(Tex. App.—Fort Worth 2012, no pet.) (“[B]ecause Wallace provided testimony about
the Louisiana records without objection before and after appellant’s objection to the
admission of the records and because appellant failed to obtain a running objection,
we conclude that he forfeited his objection to the records’ admission.” (footnote
omitted)); see also Jones v. State, No. 06-15-00119-CR, 2016 WL 3197397, at *5 (Tex.
App.—Texarkana June 9, 2016, no pet.) (mem. op., not designated for publication)
(“Smuts testified about the results of the DNA laboratory report. Therefore, we find
that Jones waived his . . . complaints regarding the admission of the DNA report.”).
Furthermore, preservation of error is a systemic requirement that this court should
review on its own motion. Darcy v. State, 488 S.W.3d 325, 327–28 (Tex. Crim. App.

C. Analysis

1. Photographs of and Testimony about Grave-Sized Hole and Items Found in Mallory’s Cadillac’s Trunk

In his third and sixth points, Mallory argues that the trial court abused its
discretion by admitting—over his rule 401 and rule 403 objections—State’s Exhibits
393–399 and 400–402, which are photographs depicting the grave-sized hole
discovered in Lueders, Texas, and items found in the trunk of a Cadillac owned by
Mallory. Mallory further argues that the trial court abused its discretion by admitting
Detective Cedillo’s testimony about those photographs.
The record does not reflect that Mallory asserted a rule 401 or a rule 403
objection to Detective Cedillo’s testimony about the content of the photographs.
Mallory objected only to the admission of the photographs based on those grounds.
Mallory therefore forfeited his complaints regarding the admission of Detective
Cedillo’s testimony about the photographs of the grave-sized hole and the items
found in the Cadillac’s trunk. See Clark v. State, 365 S.W.3d 333, 339 (Tex. Crim. App.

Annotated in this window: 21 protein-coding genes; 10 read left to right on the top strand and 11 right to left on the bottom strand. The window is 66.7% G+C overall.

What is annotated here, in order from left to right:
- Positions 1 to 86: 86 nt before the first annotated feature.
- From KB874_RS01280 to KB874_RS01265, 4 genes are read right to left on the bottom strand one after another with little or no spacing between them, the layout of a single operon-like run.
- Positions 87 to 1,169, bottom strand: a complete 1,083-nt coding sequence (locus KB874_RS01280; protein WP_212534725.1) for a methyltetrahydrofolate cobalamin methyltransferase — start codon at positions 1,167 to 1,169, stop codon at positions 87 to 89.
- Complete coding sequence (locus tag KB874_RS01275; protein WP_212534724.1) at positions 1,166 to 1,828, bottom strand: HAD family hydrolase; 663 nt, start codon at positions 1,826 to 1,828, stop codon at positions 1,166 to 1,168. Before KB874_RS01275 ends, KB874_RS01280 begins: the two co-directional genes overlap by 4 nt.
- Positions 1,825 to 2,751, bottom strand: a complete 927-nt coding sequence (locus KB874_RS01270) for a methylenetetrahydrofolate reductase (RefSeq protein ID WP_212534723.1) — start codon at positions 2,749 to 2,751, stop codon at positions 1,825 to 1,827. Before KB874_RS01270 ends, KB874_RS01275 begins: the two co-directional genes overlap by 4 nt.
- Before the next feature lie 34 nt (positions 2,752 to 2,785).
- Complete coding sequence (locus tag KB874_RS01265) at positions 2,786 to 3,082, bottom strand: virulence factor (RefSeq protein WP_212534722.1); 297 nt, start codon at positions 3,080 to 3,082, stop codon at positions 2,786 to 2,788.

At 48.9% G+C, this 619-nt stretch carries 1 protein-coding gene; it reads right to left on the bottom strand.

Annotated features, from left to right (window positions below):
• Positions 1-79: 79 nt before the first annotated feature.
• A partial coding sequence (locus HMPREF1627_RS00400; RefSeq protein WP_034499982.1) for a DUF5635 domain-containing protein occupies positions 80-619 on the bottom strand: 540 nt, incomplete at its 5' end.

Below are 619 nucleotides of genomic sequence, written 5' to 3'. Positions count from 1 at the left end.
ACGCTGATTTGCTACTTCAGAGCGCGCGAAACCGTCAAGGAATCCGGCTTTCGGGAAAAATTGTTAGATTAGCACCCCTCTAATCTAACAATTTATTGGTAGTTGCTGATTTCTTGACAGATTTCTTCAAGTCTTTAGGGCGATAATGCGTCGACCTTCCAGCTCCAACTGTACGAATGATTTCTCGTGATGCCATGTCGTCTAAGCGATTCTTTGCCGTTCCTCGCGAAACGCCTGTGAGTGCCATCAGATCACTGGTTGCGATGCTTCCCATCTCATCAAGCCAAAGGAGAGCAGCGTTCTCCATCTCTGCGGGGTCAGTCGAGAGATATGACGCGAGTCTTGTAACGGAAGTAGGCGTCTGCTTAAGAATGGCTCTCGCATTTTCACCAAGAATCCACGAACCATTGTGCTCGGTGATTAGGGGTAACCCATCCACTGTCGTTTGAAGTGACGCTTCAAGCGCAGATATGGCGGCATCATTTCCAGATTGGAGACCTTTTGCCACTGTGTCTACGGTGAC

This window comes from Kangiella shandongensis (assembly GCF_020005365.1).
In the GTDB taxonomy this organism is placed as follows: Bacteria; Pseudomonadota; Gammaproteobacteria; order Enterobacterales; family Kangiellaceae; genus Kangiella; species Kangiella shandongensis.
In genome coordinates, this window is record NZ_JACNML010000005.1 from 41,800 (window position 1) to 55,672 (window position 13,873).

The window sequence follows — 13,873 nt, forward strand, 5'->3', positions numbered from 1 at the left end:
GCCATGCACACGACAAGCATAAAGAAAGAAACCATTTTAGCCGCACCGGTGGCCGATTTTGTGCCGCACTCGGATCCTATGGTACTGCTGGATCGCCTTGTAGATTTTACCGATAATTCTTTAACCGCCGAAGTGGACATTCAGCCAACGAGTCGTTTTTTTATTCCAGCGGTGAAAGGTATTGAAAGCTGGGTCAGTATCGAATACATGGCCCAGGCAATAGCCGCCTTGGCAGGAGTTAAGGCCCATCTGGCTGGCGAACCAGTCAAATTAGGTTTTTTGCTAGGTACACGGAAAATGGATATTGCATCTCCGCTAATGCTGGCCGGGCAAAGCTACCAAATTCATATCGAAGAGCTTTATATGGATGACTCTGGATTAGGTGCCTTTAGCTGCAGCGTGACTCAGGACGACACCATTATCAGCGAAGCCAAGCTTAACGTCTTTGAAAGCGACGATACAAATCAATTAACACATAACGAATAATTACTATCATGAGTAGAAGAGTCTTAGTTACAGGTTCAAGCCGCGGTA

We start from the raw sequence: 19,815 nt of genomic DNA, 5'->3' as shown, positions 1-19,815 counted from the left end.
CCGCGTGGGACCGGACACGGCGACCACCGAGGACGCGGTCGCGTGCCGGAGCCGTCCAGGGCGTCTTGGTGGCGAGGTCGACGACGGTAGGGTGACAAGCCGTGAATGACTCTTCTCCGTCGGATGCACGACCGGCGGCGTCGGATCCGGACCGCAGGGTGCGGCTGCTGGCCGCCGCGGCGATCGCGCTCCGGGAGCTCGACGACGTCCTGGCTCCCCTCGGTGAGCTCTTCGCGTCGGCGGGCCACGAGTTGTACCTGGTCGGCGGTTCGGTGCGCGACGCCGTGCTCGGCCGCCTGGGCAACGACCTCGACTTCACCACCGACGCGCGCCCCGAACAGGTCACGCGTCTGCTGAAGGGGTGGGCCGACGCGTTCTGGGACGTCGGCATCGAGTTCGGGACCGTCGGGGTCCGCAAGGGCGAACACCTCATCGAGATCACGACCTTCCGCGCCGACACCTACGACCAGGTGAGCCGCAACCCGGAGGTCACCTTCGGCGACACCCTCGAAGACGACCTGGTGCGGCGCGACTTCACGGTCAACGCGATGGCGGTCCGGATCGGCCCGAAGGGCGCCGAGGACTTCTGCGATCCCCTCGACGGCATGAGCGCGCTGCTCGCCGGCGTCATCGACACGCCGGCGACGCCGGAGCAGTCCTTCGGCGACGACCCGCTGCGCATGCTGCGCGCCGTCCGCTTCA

2012); Lovill v. State, 319 S.W.3d 687, 691–92 (Tex. Crim. App. 2009); Pena v. State, 285
S.W.3d 459, 464 (Tex. Crim. App. 2009). Moreover, because Mallory did not object
to Detective Cedillo’s testimony describing what the photos depicted and did not
request a running objection to the admission of the photographs based on his rule 401
and 403 objections, we hold that any error in the admission of the photographs
showing the grave-sized hole and the items found in the Cadillac’s trunk was forfeited.
See Leday, 983 S.W.2d at 718; Clay, 361 S.W.3d at 767; Warren v. State, No. 02-17
00221-CR, 2018 WL 3764069, at *6 (Tex. App.—Fort Worth Aug. 9, 2018, pet. ref’d)
(mem. op., not designated for publication); Walker v. State, No. 02-16-00418-CR, 2018
WL 1096060, at *4 (Tex. App.—Fort Worth Mar. 1, 2018, no pet.) (mem. op., not
designated for publication).15 Accordingly, we overrule Mallory’s third and sixth
2. Photographs of Victim in Her Apartment
In his fourth point, Mallory contends that the trial court abused its discretion
by admitting—over his rule 403 objections—State’s Exhibits 27–30, which are
photographs depicting Harris as she was found in her apartment on November 28.
When the State offered the challenged exhibits, Mallory made a general rule
403 objection. Later, the State asked Crime Scene Officer Pilar Ramirez the